Biography of 1977 AL Cy Young Award Winner Sparky Lyle

In Major League Baseball, pitchers have always taken a large responsibility as the most important player on the field while they are playing. With so much responsibility laying on the pitchers, there is also a lot of praise available for pitchers that are dominant. While the MVP is generally given to a hitter, it is often the Cy Young Award that receives more notoriety. Because the Cy Young Award is such a prestigious award, the winners throughout the years are still remembered for their greatness during their Cy Young seasons.

The winner of the 1977 Cy Young Award was Spark Lyle. Lyle was born in DuBois, Pennsylvania in July of 1944.

Interestingly enough, Lyle was the Cy Young Award winner, but he was not a starting pitcher when he won the award. This is very rarely the case as starting pitchers generally will pitch a much larger number of games than relief pitchers. In his Cy Young Award winning season he was the closer for the New York Yankees.

During that season he managed to finish out 60 games for New York. While pitching in the end of so many games he had a lot of opportunities to win games, lose games and save games. He managed to pull out 13 victories over the course of the year and lost just 5 games. He also brought in 26 saves. He pitched for 137 innings out of the bullpen and posted an impressive ERA of 2.17 for the Yankees.

While most dominant relievers today are strikeout pitchers, this was not the case for Lyle. He pitched 1390.1 innings over the course of his career, but he only struck out 873 batters. This meant that he relied on his control to keep batters from hitting him hard by forcing ground balls and pop flies.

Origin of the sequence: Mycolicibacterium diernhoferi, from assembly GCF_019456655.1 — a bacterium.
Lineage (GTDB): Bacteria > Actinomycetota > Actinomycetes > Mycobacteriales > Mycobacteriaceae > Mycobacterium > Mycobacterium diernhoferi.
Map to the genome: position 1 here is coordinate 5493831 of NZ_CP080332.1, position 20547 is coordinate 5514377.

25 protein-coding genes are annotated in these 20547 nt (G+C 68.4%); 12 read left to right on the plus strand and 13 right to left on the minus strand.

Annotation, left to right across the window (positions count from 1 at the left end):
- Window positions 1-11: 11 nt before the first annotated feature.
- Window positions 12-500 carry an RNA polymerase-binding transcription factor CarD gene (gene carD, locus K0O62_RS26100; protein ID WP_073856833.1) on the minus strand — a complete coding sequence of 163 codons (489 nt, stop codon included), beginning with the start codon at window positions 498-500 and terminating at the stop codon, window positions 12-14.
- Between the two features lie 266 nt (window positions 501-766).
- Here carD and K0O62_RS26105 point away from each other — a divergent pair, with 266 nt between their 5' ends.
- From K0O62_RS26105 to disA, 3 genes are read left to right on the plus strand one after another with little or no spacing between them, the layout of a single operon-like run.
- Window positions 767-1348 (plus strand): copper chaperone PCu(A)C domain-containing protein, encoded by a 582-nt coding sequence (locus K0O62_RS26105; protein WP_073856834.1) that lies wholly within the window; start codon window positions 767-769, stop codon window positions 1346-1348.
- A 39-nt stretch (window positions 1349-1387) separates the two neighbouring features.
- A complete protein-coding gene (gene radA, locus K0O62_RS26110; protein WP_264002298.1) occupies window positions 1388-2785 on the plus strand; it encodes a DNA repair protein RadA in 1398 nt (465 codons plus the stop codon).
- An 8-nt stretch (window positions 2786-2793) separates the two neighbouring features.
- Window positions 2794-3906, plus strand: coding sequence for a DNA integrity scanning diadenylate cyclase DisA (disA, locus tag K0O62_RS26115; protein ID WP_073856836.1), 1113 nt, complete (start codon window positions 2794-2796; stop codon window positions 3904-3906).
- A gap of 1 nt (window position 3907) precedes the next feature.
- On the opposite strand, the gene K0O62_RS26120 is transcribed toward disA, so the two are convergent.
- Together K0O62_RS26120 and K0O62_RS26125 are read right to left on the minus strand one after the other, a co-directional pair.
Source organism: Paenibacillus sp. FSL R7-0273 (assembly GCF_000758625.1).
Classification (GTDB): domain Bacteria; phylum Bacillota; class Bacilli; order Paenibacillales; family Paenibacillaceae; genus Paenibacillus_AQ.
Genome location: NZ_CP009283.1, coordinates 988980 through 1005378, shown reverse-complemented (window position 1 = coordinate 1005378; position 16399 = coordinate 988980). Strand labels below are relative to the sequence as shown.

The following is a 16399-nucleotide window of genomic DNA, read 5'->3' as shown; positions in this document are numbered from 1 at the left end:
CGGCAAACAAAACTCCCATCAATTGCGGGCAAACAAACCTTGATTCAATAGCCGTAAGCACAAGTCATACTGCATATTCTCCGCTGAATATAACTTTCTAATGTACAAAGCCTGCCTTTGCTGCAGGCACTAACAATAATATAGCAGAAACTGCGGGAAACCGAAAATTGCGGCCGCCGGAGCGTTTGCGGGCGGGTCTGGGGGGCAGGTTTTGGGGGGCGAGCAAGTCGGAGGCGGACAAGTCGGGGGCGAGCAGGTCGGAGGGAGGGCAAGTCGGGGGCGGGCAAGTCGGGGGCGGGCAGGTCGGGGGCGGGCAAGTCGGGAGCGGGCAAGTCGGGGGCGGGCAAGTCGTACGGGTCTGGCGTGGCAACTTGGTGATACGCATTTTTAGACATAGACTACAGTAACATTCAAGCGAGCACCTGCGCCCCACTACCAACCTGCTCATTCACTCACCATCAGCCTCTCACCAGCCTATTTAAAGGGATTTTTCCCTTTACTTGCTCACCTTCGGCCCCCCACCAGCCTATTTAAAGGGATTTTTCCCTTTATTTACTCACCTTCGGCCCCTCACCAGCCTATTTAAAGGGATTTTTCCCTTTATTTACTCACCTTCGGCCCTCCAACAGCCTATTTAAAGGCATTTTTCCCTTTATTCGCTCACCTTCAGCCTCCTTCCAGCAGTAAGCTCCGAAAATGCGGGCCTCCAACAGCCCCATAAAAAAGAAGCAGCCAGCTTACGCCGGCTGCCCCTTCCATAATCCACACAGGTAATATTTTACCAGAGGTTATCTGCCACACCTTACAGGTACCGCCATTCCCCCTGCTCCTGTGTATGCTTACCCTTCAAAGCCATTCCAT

Over the course of his career, Lyle pitched for many different teams. He spent the first 5 seasons of his career with the Boston Red Sox. He moved on to play with the Yankees from 1972 until 1978. After playing with the Yankees he played with the Rangers for 2 seasons and the Phillies for 3 seasons. He finished off his career with the White Sox, but only pitched in 11 games as he was acquired from the Phillies during the course of the season.

His career stats were very impressive, especially for a relief pitcher. Despite never starting a game over the course of his career he managed to win 99 games while losing 76. He racked up 238 career saves and finished 634 games for his teams.

He was named an all-star three different times during his career and helped the Yankees win championships in 1977 and 1978.

Long after his playing career was over he decided to take a shot at becoming a manager. He has coached the Somerset Patriots since 1998 and has won the Atlantic League pennant 5 times as the manager. Since the birth of the team, he has been the only manager for the organization.

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